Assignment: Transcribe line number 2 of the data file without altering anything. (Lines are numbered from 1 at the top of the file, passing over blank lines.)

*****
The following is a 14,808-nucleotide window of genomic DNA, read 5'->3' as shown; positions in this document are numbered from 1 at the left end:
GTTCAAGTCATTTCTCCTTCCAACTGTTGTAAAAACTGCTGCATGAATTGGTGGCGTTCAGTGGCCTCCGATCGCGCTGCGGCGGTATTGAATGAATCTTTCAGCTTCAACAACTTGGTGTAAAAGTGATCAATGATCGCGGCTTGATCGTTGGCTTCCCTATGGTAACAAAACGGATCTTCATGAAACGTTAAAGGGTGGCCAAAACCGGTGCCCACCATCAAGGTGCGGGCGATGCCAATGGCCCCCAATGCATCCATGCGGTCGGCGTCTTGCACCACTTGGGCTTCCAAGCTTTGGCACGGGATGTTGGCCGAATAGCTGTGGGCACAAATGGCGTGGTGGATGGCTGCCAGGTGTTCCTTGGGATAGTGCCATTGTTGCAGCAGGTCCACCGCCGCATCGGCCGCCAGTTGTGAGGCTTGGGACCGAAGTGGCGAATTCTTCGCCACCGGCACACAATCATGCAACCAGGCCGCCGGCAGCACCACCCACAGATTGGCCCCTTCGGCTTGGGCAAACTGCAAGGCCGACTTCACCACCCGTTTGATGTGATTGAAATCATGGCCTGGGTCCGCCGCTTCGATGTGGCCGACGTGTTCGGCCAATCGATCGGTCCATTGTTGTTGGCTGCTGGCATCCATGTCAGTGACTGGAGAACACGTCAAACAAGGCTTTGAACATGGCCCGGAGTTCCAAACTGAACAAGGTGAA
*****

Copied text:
GTTCAAGTCATTTCTCCTTCCAACTGTTGTAAAAACTGCTGCATGAATTGGTGGCGTTCAGTGGCCTCCGATCGCGCTGCGGCGGTATTGAATGAATCTTTCAGCTTCAACAACTTGGTGTAAAAGTGATCAATGATCGCGGCTTGATCGTTGGCTTCCCTATGGTAACAAAACGGATCTTCATGAAACGTTAAAGGGTGGCCAAAACCGGTGCCCACCATCAAGGTGCGGGCGATGCCAATGGCCCCCAATGCATCCATGCGGTCGGCGTCTTGCACCACTTGGGCTTCCAAGCTTTGGCACGGGATGTTGGCCGAATAGCTGTGGGCACAAATGGCGTGGTGGATGGCTGCCAGGTGTTCCTTGGGATAGTGCCATTGTTGCAGCAGGTCCACCGCCGCATCGGCCGCCAGTTGTGAGGCTTGGGACCGAAGTGGCGAATTCTTCGCCACCGGCACACAATCATGCAACCAGGCCGCCGGCAGCACCACCCACAGATTGGCCCCTTCGGCTTGGGCAAACTGCAAGGCCGACTTCACCACCCGTTTGATGTGATTGAAATCATGGCCTGGGTCCGCCGCTTCGATGTGGCCGACGTGTTCGGCCAATCGATCGGTCCATTGTTGTTGGCTGCTGGCATCCATGTCAGTGACTGGAGAACACGTCAAACAAGGCTTTGAACATGGCCCGGAGTTCCAAACTGAACAAGGTGAA